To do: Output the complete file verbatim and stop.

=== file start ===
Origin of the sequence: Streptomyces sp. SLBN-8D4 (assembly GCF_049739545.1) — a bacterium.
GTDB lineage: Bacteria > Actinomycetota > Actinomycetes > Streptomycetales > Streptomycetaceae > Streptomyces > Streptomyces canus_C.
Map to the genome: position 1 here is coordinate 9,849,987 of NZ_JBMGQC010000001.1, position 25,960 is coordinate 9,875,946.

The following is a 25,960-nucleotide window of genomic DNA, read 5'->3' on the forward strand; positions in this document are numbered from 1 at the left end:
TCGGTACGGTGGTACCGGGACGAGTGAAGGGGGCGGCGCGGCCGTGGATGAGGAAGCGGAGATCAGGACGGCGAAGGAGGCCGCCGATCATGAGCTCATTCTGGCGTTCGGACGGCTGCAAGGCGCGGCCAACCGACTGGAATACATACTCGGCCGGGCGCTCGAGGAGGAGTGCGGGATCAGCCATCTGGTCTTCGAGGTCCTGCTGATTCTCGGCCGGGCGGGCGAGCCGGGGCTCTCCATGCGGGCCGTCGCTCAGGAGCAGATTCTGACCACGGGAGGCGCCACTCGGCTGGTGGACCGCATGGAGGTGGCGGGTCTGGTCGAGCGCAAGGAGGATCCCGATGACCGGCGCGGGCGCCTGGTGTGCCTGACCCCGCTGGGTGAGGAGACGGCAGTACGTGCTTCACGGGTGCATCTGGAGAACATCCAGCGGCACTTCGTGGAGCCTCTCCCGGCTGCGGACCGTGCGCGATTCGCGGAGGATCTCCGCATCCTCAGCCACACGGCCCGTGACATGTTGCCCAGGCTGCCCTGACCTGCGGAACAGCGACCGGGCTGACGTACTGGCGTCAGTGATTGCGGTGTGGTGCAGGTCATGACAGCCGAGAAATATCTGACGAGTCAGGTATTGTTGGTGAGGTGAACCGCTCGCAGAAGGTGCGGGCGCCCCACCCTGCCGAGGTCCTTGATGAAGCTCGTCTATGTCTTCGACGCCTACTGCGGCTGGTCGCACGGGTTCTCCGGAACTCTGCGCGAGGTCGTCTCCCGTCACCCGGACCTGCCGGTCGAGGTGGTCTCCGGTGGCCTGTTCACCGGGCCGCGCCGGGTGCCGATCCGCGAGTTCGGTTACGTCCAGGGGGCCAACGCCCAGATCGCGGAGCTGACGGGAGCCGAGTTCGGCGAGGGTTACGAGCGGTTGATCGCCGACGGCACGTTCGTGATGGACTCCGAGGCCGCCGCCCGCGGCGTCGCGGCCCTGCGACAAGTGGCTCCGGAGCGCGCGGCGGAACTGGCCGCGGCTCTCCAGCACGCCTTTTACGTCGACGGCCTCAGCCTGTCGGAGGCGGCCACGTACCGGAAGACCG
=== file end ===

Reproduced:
Origin of the sequence: Streptomyces sp. SLBN-8D4 (assembly GCF_049739545.1) — a bacterium.
GTDB lineage: Bacteria > Actinomycetota > Actinomycetes > Streptomycetales > Streptomycetaceae > Streptomyces > Streptomyces canus_C.
Map to the genome: position 1 here is coordinate 9,849,987 of NZ_JBMGQC010000001.1, position 25,960 is coordinate 9,875,946.

The following is a 25,960-nucleotide window of genomic DNA, read 5'->3' on the forward strand; positions in this document are numbered from 1 at the left end:
TCGGTACGGTGGTACCGGGACGAGTGAAGGGGGCGGCGCGGCCGTGGATGAGGAAGCGGAGATCAGGACGGCGAAGGAGGCCGCCGATCATGAGCTCATTCTGGCGTTCGGACGGCTGCAAGGCGCGGCCAACCGACTGGAATACATACTCGGCCGGGCGCTCGAGGAGGAGTGCGGGATCAGCCATCTGGTCTTCGAGGTCCTGCTGATTCTCGGCCGGGCGGGCGAGCCGGGGCTCTCCATGCGGGCCGTCGCTCAGGAGCAGATTCTGACCACGGGAGGCGCCACTCGGCTGGTGGACCGCATGGAGGTGGCGGGTCTGGTCGAGCGCAAGGAGGATCCCGATGACCGGCGCGGGCGCCTGGTGTGCCTGACCCCGCTGGGTGAGGAGACGGCAGTACGTGCTTCACGGGTGCATCTGGAGAACATCCAGCGGCACTTCGTGGAGCCTCTCCCGGCTGCGGACCGTGCGCGATTCGCGGAGGATCTCCGCATCCTCAGCCACACGGCCCGTGACATGTTGCCCAGGCTGCCCTGACCTGCGGAACAGCGACCGGGCTGACGTACTGGCGTCAGTGATTGCGGTGTGGTGCAGGTCATGACAGCCGAGAAATATCTGACGAGTCAGGTATTGTTGGTGAGGTGAACCGCTCGCAGAAGGTGCGGGCGCCCCACCCTGCCGAGGTCCTTGATGAAGCTCGTCTATGTCTTCGACGCCTACTGCGGCTGGTCGCACGGGTTCTCCGGAACTCTGCGCGAGGTCGTCTCCCGTCACCCGGACCTGCCGGTCGAGGTGGTCTCCGGTGGCCTGTTCACCGGGCCGCGCCGGGTGCCGATCCGCGAGTTCGGTTACGTCCAGGGGGCCAACGCCCAGATCGCGGAGCTGACGGGAGCCGAGTTCGGCGAGGGTTACGAGCGGTTGATCGCCGACGGCACGTTCGTGATGGACTCCGAGGCCGCCGCCCGCGGCGTCGCGGCCCTGCGACAAGTGGCTCCGGAGCGCGCGGCGGAACTGGCCGCGGCTCTCCAGCACGCCTTTTACGTCGACGGCCTCAGCCTGTCGGAGGCGGCCACGTACCGGAAGACCG